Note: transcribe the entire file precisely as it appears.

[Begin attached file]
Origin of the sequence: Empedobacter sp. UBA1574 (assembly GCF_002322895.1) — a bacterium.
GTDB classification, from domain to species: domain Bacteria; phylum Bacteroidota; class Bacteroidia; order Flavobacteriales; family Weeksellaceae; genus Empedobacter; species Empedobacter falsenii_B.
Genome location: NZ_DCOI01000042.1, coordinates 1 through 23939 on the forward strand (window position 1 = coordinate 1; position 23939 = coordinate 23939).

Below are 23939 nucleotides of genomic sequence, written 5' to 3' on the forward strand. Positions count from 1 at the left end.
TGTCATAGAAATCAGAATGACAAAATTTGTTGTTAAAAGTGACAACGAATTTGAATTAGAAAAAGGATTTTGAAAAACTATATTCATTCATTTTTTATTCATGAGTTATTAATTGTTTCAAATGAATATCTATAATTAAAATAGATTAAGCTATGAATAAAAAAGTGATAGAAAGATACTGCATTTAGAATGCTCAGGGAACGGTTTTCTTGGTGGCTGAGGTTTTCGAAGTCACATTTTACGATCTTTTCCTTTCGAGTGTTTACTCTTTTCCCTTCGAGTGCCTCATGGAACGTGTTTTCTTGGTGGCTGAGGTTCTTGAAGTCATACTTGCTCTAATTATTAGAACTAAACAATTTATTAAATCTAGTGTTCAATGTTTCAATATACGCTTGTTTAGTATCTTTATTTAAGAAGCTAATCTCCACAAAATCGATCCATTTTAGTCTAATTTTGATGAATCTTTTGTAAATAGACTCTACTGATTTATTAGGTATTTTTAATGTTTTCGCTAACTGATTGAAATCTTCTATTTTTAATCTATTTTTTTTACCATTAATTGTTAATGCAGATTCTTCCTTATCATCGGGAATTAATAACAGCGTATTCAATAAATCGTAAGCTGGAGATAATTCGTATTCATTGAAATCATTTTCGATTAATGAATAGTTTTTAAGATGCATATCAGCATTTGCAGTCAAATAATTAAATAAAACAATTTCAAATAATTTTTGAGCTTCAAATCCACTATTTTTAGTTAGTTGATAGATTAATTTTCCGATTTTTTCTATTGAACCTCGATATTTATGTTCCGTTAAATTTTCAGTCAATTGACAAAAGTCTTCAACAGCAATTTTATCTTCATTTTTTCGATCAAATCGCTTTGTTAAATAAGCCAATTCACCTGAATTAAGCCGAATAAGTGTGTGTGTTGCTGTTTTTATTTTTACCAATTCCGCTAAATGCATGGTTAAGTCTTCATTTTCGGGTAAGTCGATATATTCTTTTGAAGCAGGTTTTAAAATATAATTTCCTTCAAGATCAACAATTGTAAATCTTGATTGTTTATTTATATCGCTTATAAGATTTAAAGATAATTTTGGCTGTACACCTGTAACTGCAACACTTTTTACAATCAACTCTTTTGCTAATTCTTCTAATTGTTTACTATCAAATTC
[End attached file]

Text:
Origin of the sequence: Empedobacter sp. UBA1574 (assembly GCF_002322895.1) — a bacterium.
GTDB classification, from domain to species: domain Bacteria; phylum Bacteroidota; class Bacteroidia; order Flavobacteriales; family Weeksellaceae; genus Empedobacter; species Empedobacter falsenii_B.
Genome location: NZ_DCOI01000042.1, coordinates 1 through 23939 on the forward strand (window position 1 = coordinate 1; position 23939 = coordinate 23939).

Below are 23939 nucleotides of genomic sequence, written 5' to 3' on the forward strand. Positions count from 1 at the left end.
TGTCATAGAAATCAGAATGACAAAATTTGTTGTTAAAAGTGACAACGAATTTGAATTAGAAAAAGGATTTTGAAAAACTATATTCATTCATTTTTTATTCATGAGTTATTAATTGTTTCAAATGAATATCTATAATTAAAATAGATTAAGCTATGAATAAAAAAGTGATAGAAAGATACTGCATTTAGAATGCTCAGGGAACGGTTTTCTTGGTGGCTGAGGTTTTCGAAGTCACATTTTACGATCTTTTCCTTTCGAGTGTTTACTCTTTTCCCTTCGAGTGCCTCATGGAACGTGTTTTCTTGGTGGCTGAGGTTCTTGAAGTCATACTTGCTCTAATTATTAGAACTAAACAATTTATTAAATCTAGTGTTCAATGTTTCAATATACGCTTGTTTAGTATCTTTATTTAAGAAGCTAATCTCCACAAAATCGATCCATTTTAGTCTAATTTTGATGAATCTTTTGTAAATAGACTCTACTGATTTATTAGGTATTTTTAATGTTTTCGCTAACTGATTGAAATCTTCTATTTTTAATCTATTTTTTTTACCATTAATTGTTAATGCAGATTCTTCCTTATCATCGGGAATTAATAACAGCGTATTCAATAAATCGTAAGCTGGAGATAATTCGTATTCATTGAAATCATTTTCGATTAATGAATAGTTTTTAAGATGCATATCAGCATTTGCAGTCAAATAATTAAATAAAACAATTTCAAATAATTTTTGAGCTTCAAATCCACTATTTTTAGTTAGTTGATAGATTAATTTTCCGATTTTTTCTATTGAACCTCGATATTTATGTTCCGTTAAATTTTCAGTCAATTGACAAAAGTCTTCAACAGCAATTTTATCTTCATTTTTTCGATCAAATCGCTTTGTTAAATAAGCCAATTCACCTGAATTAAGCCGAATAAGTGTGTGTGTTGCTGTTTTTATTTTTACCAATTCCGCTAAATGCATGGTTAAGTCTTCATTTTCGGGTAAGTCGATATATTCTTTTGAAGCAGGTTTTAAAATATAATTTCCTTCAAGATCAACAATTGTAAATCTTGATTGTTTATTTATATCGCTTATAAGATTTAAAGATAATTTTGGCTGTACACCTGTAACTGCAACACTTTTTACAATCAACTCTTTTGCTAATTCTTCTAATTGTTTACTATCAAATTC